Online Store Automation - Populating Our Store (Part 3)

To keep populating my store, I need a way to get lists of new titles (or previously unlisted titles) to add to my database. For this, I take advantage of the Amazon Web Services (or AWS) and the fact that for each title in their list, they keep a list of similar titles. So, as I update the stock/pricing information for each title, I can query Amazon to see if there are any similar titles to this one that I had not already covered. Here is the code that accomplishes this.

   1:                          // Get similar titles
   2:                          AmazonNodeLister lister = new AmazonNodeLister();
   3:                          List<string> similar = lister.GetSimilarProducts(curAmazonItem.Asin);
   4:                          foreach (string simitem in similar)
   5:                          {
   6:                              if ((simitem.Length == 10) && (System.Char.IsDigit(simitem[0])) && (!File.Exists(textEditData.Text + "\\" + simitem + ".dat")))
   7:                              {
   8:                                  AddStatus(" Similar = " + simitem);
   9:   
  10:                                  AmazonItem amazonItem = new AmazonItem(simitem);
  11:                                  file = File.Open(textEditData.Text + "\\" + simitem + ".dat", FileMode.Create);
  12:                                  formatter = (IFormatter)new BinaryFormatter();
  13:                                  formatter.Serialize(file, curAmazonItem);
  14:                                  file.Close();
  15:   
  16:                                  WorkItem workItem = new WorkItem();
  17:                                  workItem.Type = WorkItem.WorkType.QueryIngram;
  18:                                  workItem.Data = textEditData.Text + "\\" + simitem + ".dat";
  19:                                  workList.Enqueue(workItem);
  20:                              }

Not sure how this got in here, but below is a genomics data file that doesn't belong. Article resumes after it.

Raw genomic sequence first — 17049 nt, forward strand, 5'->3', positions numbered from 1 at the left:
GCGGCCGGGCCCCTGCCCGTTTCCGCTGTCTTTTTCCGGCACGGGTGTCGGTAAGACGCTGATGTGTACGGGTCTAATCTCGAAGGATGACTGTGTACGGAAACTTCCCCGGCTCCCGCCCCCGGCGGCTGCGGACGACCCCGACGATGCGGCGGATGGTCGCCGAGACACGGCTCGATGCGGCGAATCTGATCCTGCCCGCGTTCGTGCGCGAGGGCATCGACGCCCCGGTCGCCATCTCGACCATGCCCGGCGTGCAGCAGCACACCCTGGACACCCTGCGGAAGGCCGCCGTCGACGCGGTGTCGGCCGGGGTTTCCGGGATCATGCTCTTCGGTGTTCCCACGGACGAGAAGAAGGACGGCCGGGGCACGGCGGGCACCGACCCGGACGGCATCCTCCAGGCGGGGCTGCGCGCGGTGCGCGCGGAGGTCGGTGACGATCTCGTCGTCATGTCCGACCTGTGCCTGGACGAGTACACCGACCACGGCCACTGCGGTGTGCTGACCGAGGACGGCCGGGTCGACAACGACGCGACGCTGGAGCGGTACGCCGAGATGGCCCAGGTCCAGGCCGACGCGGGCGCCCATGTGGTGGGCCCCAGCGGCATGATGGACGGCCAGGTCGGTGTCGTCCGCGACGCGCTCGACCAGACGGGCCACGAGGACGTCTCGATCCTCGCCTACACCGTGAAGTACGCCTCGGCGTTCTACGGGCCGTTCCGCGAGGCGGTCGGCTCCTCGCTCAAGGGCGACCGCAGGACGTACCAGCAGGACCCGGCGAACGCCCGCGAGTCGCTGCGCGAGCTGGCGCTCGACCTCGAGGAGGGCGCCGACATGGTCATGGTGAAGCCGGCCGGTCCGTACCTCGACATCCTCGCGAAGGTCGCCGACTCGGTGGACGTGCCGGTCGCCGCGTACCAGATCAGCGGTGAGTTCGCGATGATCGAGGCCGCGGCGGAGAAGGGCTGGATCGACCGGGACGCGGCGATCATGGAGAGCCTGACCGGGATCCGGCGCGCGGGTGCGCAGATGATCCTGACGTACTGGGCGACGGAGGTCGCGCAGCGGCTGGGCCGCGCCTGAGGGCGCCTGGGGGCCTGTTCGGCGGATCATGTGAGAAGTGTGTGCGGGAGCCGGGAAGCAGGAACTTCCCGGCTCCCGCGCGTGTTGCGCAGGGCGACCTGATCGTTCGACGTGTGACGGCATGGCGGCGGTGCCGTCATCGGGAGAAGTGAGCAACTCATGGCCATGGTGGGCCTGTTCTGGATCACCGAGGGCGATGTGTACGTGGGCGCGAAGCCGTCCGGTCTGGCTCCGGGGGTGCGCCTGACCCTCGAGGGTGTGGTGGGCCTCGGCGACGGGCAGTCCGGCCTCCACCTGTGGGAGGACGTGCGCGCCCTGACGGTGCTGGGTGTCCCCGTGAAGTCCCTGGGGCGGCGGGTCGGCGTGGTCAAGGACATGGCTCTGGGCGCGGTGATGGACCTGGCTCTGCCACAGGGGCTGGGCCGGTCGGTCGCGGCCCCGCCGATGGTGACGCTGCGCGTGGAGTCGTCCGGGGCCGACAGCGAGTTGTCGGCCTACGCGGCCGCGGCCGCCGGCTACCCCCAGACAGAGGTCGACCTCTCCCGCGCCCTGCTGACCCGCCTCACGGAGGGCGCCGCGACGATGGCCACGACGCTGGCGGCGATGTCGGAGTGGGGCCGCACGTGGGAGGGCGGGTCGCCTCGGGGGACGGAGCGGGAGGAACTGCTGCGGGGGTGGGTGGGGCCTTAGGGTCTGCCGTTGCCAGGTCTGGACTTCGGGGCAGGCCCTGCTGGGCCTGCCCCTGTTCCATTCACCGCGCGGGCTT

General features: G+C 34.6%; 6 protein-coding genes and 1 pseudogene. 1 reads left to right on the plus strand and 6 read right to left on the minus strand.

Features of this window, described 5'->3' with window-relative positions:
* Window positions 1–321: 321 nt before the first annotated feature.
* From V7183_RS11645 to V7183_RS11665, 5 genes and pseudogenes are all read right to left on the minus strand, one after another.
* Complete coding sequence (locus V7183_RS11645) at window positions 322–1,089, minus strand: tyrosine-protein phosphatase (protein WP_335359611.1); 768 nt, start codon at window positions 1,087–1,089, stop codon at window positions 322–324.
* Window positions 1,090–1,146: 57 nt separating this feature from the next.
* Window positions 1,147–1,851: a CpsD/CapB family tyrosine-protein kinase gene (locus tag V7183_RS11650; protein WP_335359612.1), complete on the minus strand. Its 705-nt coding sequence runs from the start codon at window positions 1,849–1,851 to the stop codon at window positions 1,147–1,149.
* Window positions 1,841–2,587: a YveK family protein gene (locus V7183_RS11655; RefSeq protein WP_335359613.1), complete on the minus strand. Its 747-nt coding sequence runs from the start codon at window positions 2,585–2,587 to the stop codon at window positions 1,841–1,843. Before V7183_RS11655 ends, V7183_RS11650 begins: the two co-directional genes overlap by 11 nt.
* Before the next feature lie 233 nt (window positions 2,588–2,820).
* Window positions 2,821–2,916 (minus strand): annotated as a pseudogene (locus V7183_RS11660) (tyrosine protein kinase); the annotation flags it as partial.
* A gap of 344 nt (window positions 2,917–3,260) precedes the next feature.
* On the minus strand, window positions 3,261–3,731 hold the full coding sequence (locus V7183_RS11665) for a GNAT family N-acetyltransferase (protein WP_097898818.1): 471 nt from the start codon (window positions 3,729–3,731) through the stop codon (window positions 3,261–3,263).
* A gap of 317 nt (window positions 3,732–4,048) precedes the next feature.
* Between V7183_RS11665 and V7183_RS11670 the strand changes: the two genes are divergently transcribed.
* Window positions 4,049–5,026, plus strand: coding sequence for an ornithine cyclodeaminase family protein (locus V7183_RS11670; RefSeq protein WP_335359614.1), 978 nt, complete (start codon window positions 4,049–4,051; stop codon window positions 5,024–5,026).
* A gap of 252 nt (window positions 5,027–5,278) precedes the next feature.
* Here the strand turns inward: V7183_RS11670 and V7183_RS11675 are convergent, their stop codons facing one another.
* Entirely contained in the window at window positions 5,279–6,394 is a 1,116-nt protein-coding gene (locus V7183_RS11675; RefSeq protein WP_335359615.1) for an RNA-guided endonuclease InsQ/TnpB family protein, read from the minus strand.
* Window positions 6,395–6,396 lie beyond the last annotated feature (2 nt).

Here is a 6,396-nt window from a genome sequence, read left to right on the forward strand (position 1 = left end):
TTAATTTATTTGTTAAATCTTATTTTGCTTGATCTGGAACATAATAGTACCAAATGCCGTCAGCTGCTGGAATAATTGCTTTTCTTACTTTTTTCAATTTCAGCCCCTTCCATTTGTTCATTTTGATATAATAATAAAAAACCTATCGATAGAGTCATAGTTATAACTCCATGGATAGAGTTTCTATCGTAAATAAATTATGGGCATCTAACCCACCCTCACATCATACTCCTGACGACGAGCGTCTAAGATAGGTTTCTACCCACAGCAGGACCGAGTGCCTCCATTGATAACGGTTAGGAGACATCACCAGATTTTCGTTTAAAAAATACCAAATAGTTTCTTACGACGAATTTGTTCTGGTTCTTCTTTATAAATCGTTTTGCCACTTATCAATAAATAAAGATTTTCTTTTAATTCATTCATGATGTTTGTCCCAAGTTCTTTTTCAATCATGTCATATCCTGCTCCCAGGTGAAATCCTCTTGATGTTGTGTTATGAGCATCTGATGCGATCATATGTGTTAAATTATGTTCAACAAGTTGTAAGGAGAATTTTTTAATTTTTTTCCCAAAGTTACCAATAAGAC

21:                          }
  22:   
  23:   
  24:          public List<string> GetSimilarProducts(string asin)
  25:          {
  26:              SimilarityLookup lookup = new SimilarityLookup();
  27:              lookup.AssociateTag = "FOO";
  28:              lookup.AWSAccessKeyId = "BAR";
  29:              lookup.Shared = new SimilarityLookupRequest();
  30:              lookup.Shared.ItemId = new string[2];
  31:              lookup.Shared.ItemId[0] = asin;
  32:              lookup.Shared.ItemId[1] = null;
  33:              lookup.Shared.ResponseGroup = new string[3];
  34:              lookup.Shared.ResponseGroup[0] = "Request";
  35:              lookup.Shared.ResponseGroup[1] = "ItemAttributes";
  36:              lookup.Shared.ResponseGroup[2] = null;
  37:              SimilarityLookupResponse resp = service.SimilarityLookup(lookup);
  38:   
  39:              List<string> res = new List<string>();
  40:              if ((resp.Items != null) && (resp.Items.Length >= 1) && (resp.Items[0].Item != null))
  41:              {
  42:                  foreach (Item item in resp.Items[0].Item)
  43:                  {
  44:                      if ( (item.ItemAttributes != null) && (item.ItemAttributes.ISBN != null))
  45:                          res.Add(item.ASIN);
  46:                  }
  47:              }
  48:   
  49:              System.Threading.Thread.Sleep(500);
  50:              return res;
  51:          }
  52:   

This code essentially asks Amazon for product info on a specific ASIN (which is the Amazon SKU). In the case of a book, the ASIN is essentially the same as the ISBN number for the book. As part of the product information, I can request a list of similar products as suggested by Amazon. In this case, this is simplified by asking amazon for the list of Similar products through a "SimilarityLookup". Since similar products aren't necessarily books, I verify that the returned products do have an ISBN number assigned to them. Keep in mind that ISBN numbers also include things such as CDs and DVDs but I filter those out at some other point.

Oh and a final note on why I call sleep on the current thread at the end. Amazon restricts queries roughly to one per second from a specific IP address. I sleep for 1/2 second as I do other tasks between queries, this allows me to throttle my traffic to the AWS.

For more info on the Amazon Web Services, check out the following: http://aws.amazon.com/